Finding the right words when someone you know has cancer
For World Cancer Day, we asked our nursing and hospice staff to share their tips on what to say and how to react when someone tells you they’ve been diagnosed with terminal cancer.
Katy Francis, Chaplain at the Marie Curie Hospice, Newcastle
As a chaplain, Katy gives spiritual support by getting to know people, exploring the bigger questions about life and finding out what’s important to them.
Don’t be afraid to get in touch and offer your support.
It could be anything from a friendly ear and regular phone calls to lifts to the hospital. The important thing is to reach out.
This can feel a bit scary at first if you’re worried about saying the wrong thing. Sometimes, simply saying you don’t know what to say but you’ll be there for the person is enough to begin the conversation.
Try holding back from giving advice, unless you’re asked.
A friendly ear is often more helpful than the best intentioned advice. The person who is ill would have already been given a lot of advice – both welcome and unwelcome – so remember to listen instead of telling them what to do or think.
Expect the unexpected.
As the person who is ill may be sad, frightened or in shock, they may also come across as grumpy, emotional, stunned, quiet or even talkative.
Bear with them and make sure you set aside enough time to have a conversation, especially if they want to talk. If they don’t want to talk to you about things, don’t push them.
Tracey Buckley, Senior Nurse Project Leader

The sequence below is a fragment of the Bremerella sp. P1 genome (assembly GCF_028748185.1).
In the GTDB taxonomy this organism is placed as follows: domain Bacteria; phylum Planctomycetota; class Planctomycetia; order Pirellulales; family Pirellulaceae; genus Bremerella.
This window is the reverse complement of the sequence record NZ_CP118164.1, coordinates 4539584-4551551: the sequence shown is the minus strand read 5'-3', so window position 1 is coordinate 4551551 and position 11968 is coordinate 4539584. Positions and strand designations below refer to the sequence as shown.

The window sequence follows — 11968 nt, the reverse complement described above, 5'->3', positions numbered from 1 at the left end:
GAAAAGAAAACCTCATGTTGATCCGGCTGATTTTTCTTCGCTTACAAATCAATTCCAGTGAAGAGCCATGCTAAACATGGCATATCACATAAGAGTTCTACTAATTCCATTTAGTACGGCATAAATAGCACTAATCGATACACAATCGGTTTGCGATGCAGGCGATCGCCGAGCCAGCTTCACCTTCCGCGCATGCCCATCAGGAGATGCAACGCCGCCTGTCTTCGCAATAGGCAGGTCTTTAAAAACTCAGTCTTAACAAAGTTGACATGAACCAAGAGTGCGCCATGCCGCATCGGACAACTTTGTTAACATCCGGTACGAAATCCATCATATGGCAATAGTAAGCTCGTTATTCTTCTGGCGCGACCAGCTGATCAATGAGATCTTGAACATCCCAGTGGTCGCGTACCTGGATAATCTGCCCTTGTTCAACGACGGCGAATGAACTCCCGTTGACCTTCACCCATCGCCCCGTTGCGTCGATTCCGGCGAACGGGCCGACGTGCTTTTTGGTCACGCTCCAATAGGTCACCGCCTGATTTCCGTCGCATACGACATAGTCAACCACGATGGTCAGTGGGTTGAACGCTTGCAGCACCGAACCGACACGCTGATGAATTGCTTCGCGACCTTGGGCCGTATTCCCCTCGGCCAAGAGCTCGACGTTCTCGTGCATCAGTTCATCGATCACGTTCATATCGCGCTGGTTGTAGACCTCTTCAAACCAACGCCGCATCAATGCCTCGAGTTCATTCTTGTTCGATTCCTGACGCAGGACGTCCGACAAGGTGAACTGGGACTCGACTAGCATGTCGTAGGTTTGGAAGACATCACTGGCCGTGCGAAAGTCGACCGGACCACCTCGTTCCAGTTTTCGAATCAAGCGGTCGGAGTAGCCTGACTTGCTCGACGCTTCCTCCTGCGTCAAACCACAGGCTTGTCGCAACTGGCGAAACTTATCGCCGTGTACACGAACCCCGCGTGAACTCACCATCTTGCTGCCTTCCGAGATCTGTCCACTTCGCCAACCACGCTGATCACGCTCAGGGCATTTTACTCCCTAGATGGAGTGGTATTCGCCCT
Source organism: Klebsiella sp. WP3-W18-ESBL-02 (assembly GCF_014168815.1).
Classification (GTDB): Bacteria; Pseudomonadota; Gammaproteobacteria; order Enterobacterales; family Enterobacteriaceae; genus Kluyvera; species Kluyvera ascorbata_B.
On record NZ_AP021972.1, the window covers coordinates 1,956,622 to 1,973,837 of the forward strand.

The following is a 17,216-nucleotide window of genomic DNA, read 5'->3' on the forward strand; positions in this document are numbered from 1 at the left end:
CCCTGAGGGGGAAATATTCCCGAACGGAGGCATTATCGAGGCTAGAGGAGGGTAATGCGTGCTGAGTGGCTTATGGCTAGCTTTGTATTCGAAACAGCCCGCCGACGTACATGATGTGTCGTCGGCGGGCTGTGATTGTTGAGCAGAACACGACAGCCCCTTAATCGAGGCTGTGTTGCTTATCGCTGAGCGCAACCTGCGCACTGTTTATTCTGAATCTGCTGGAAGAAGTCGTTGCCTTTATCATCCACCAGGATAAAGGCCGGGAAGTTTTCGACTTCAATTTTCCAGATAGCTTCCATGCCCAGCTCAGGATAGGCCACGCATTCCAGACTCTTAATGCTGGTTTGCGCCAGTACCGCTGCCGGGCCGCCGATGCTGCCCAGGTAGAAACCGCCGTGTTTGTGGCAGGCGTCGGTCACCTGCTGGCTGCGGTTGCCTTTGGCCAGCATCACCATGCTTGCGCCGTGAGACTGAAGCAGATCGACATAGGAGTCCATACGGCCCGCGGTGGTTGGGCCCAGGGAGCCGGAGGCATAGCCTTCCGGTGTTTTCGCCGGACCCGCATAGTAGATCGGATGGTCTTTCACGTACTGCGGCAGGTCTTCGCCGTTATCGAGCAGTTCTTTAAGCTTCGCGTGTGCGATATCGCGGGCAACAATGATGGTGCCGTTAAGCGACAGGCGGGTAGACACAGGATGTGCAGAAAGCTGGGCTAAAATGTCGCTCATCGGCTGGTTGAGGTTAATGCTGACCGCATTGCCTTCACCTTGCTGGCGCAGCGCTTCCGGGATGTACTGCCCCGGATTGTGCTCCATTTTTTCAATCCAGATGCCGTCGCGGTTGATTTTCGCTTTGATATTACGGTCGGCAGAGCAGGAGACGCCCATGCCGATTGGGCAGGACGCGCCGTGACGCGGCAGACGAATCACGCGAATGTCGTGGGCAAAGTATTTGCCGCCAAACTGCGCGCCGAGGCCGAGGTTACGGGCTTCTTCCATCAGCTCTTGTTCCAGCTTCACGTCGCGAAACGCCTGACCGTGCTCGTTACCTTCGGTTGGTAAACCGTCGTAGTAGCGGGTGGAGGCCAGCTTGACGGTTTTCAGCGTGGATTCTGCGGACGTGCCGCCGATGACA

Tracey is an experienced palliative care nurse who leads on Marie Curie’s information for health and social care professionals.
Listen without interrupting.
Hear what the person is saying – you don’t always have to respond verbally. Nodding and quiet noises will let them know that you’re listening. To acknowledge that you have heard them, you can try repeating key things back once they have finished talking.
Try not to refer to other people’s experiences.
This is this person’s experience so it will be unique to them.
Be empathic, not sympathetic.
People generally don’t want others to feel sorry for them or to say ‘I know how you feel’ as you don’t. It’s more helpful to say ‘this must be awful for you’ or ‘I cannot imagine how this must be for you’.
Don’t make promises and reassurances that are out of your control.
Whether this is relating to the treatment outcome or even the support that you can give, your promises might give conflicting messages alongside the information given by their healthcare professionals.
Claire Wretham, Spiritual Care Coordinator at the Marie Curie Hospice, Cardiff and the Vale
Claire helps people from different backgrounds to get spiritual support at the hospice.
Try expressing yourself through poetry.
It can be difficult to find the right words to sum up your feelings – so looking to poetry can help. After all, poets spend their lives working out exactly which words to use to communicate a feeling in a way that rings true.
The poem I would choose to share is Time for Giving by Dylan Thomas.
Ann Scanlon, Children and Young Person’s Counsellor at the Marie Curie Hospice, West Midlands
Ann specialises in supporting children and young people at the hospice. Here, she shares her tip on what to say to a child or young person if someone they’re close to has terminal cancer.
Be open with children about what’s happening.
A child’s life is like a jigsaw puzzle – they’re constantly trying to put the pieces together. If they’re not part of the journey of someone’s illness or it’s not talked about, the pieces of their puzzle won’t fit together.
That’s why children of all ages need to know what’s going on to the person who’s ill. They don’t necessarily need all the answers – they just need to know they are being listened to and heard
Need to chat? Support is just a phone call away
If you or someone you know is affected by a terminal illness, you can contact the Marie Curie Support Line for free on 0800 090 2309 for confidential support and practical information.
You can also find out more about how you can give practical and emotional support to a family member or friend who’s living with a terminal illness.